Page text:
“Don’t be dead serious about your life. It’s just a play.” -Sadghuru.
Last Saturday, I attended Sadghuru’s Mystic Eye event in Toronto, so I thought I would write a post to share some of my favourite nuggets of wisdom from the evening.
In case you’re unfamiliar with Jaggi Vasudev or “Sadghuru,” he’s an Indian yogi and mystic, the author of several books and the founder of the Isha Foundation, a non-profit organization offering yoga programs around the world. Truth be told, I wasn’t even very familiar with Sadghuru before I bought tickets to the event, but I had seen his Ted Talk and I knew I would appreciate what he had to say.
The room was absolutely packed (Sadghuru said there were 6,000 people there!), and although I really don’t like being in crowds, it was so worth it to be able to listen to his words and participate in the meditation at the end.
Here are some of the insights I took away from the night and the points that really stood out to me:
1. We are all pop-ups here on earth. I love that Sadghuru used the playful term “pop-ups” to describe humans because it’s so irreverent and accurate. We take ourselves so seriously, completely forgetting that our life spans are truly so short! Throughout the evening, Sadghuru strongly emphasized the fact that we are all going to die one day, and human life is fleeting and fragile in nature. It sounds depressing and frankly morbid, but he made great use of his awesome sense of humour when talking about such subjects, which was a pleasant surprise I wasn’t expecting. At some points I felt like I was at a comedy show instead of a lecture, and it was so nice to laugh while thinking about spiritual subjects instead of feeling like I had to be so serious.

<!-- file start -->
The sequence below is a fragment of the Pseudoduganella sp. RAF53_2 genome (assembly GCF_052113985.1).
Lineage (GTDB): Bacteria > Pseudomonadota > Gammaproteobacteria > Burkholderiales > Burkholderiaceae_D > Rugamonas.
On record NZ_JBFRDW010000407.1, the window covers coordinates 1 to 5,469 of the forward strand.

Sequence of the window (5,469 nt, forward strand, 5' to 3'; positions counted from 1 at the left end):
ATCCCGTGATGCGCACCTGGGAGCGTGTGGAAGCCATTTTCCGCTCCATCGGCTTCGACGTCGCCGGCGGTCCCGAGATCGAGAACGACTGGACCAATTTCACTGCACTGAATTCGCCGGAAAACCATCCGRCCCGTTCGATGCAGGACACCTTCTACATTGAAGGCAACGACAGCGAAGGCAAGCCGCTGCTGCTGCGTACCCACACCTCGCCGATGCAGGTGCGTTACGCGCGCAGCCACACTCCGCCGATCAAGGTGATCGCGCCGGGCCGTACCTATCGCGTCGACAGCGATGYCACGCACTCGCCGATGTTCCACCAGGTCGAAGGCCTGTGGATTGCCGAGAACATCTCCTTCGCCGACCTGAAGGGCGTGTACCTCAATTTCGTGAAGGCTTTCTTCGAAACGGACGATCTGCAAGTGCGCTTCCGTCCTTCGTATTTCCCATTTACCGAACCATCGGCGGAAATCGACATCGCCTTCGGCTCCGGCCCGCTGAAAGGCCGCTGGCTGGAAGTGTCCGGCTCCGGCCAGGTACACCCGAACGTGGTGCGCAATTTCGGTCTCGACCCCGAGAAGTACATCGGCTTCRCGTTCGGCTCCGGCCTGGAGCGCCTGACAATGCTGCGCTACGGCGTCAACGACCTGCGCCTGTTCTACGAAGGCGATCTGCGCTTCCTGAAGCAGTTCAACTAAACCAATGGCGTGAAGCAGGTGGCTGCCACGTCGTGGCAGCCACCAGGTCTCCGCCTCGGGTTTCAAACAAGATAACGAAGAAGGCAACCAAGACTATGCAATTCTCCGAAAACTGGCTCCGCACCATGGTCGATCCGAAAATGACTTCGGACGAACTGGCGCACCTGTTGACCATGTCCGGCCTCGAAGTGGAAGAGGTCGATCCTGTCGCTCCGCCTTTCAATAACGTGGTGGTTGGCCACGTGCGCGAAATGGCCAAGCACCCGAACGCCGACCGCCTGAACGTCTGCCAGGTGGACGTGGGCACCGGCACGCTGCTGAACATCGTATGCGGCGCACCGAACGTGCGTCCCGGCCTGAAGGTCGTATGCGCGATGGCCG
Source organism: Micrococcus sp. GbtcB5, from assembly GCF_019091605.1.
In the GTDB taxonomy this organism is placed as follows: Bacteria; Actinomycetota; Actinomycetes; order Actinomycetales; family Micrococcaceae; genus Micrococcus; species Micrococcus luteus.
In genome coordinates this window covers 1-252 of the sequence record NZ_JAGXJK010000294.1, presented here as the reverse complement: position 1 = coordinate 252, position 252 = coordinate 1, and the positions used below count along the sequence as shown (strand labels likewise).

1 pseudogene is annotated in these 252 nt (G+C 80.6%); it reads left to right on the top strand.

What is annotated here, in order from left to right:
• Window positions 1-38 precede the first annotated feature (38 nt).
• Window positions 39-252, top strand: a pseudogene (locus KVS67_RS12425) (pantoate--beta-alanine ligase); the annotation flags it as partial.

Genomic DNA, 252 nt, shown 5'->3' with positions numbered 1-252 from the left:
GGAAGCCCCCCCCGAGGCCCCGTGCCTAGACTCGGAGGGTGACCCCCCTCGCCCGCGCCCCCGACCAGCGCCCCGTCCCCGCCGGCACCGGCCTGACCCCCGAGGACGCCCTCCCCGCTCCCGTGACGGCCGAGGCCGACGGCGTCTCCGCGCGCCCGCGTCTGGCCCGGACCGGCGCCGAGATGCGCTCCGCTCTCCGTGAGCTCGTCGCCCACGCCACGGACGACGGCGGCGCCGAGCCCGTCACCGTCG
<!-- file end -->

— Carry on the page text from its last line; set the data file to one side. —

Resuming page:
2. We aren’t our minds, our bodies, our possessions or our achievements. Sadghuru’s main teaching was that as humans, we have become so deeply involved with the material world that we’ve forgotten who we are and what’s really important. We’ve started identifying ourselves by where we live or what we do for a living, neglecting our spiritual selves in the process. Towards the end of the night, we did a meditation where Sadghuru said “I am not the body” on the inhale and “I am not even the mind” on the exhale. I love this simple mantra for times when I feel anxious or wrapped up in my own stuff because it always enables me to put some distance between my thoughts and my true self.
3. Involvement vs. Entanglement. Although he emphasized the point that we aren’t our minds and bodies, Sadghuru made the important distinction between involvement in the world and entanglement. He said that while we don’t want to be “entangled” in the world and its dramas in a way that’s destructive and detrimental to our progression, we do want to be involved. We obviously came here to get sh*% done as a species, so he reminded us to maintain a balance between participation in the world and entrenchment in it.
4. We are so lucky to be alive! Sadghuru reminded me of the simple yet so often forgotten truth that it’s an absolute miracle to be alive on this earth. He said every morning, if you wake up and you’re still alive and your loved ones are still alive, that’s something to smile about. I just love that piece of wisdom because it’s so true and accessible to anyone. No matter what’s going on in your life, there’s always at least one thing to smile about.
Have you ever been to an event like Mystic Eye? What do you think of Sadghuru’s teachings?
For more tips on connecting with your spirit and banishing “entanglement” with the outside world, check out my recent post on overthinking.